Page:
Ian N. Kremer, JD: Uptake of Aduhelm would have been slowed by societal and health system barriers, even if there had been no controversy around its trial results or pricing. Those barriers remain. The vast majority of people who could be eligible for Aduhelm—those with mild cognitive impairment (MCI) due or mild (early stage) dementia due to Alzheimer disease—do not get diagnosed early enough in their disease progression even to consider this treatment.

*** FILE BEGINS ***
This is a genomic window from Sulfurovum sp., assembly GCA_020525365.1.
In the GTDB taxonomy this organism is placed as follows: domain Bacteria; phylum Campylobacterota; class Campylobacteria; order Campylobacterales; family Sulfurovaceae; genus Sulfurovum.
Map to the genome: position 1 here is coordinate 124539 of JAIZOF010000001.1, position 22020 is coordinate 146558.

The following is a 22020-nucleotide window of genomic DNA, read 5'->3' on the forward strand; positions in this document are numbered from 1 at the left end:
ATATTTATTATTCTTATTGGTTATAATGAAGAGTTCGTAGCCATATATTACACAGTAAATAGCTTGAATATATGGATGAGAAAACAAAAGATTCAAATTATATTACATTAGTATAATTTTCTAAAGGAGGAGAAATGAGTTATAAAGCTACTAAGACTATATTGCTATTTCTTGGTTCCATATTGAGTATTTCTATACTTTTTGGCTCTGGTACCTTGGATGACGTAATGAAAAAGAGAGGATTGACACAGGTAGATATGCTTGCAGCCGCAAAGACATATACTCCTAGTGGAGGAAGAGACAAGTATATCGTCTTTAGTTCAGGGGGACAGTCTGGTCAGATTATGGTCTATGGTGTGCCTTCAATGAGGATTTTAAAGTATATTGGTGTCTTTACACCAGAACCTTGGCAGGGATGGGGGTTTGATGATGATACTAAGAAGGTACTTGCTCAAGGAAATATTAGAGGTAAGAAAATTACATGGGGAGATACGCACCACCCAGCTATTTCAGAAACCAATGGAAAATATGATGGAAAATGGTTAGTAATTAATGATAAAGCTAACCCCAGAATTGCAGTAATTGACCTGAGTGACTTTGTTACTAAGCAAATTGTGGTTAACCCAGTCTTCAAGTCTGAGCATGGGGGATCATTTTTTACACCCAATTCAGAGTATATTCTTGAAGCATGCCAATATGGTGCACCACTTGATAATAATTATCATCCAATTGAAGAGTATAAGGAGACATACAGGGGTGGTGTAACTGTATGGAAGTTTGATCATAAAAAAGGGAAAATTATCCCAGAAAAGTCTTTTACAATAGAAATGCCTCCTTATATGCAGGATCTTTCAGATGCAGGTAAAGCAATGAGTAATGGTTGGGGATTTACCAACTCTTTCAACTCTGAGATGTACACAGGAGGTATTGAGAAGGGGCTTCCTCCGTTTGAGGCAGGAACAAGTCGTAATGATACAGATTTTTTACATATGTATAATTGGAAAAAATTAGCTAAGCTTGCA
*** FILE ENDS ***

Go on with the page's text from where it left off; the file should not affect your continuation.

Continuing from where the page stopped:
That delayed diagnosis speaks to factors including widespread stigma about the disease, shocking shortages of specialists such as neurologists, geriatric psychiatrists, and geriatricians, and woefully lacking gaps in anti-discrimination laws. But even for people who have a standard clinical diagnosis, they face additional health system barriers to access. Aduhelm, and most likely the other amyloid targeting medications that may be available in the next few years, rightly requires confirmation of amyloid in the brain; typically, that amyloid confirmation will necessitate either PET imaging that most Americans cannot afford while CMS and most private insurers refuse coverage or CSF testing that most Americans are not willing to undergo. So, reducing the price of Aduhelm is an enormously positive step that will help some people and their doctors be able to consider whether this therapy is the right option, but for most people with MCI or mild dementia due to Alzheimer disease, the reduced price will not be enough to overcome all the other societal and health system infrastructure barriers.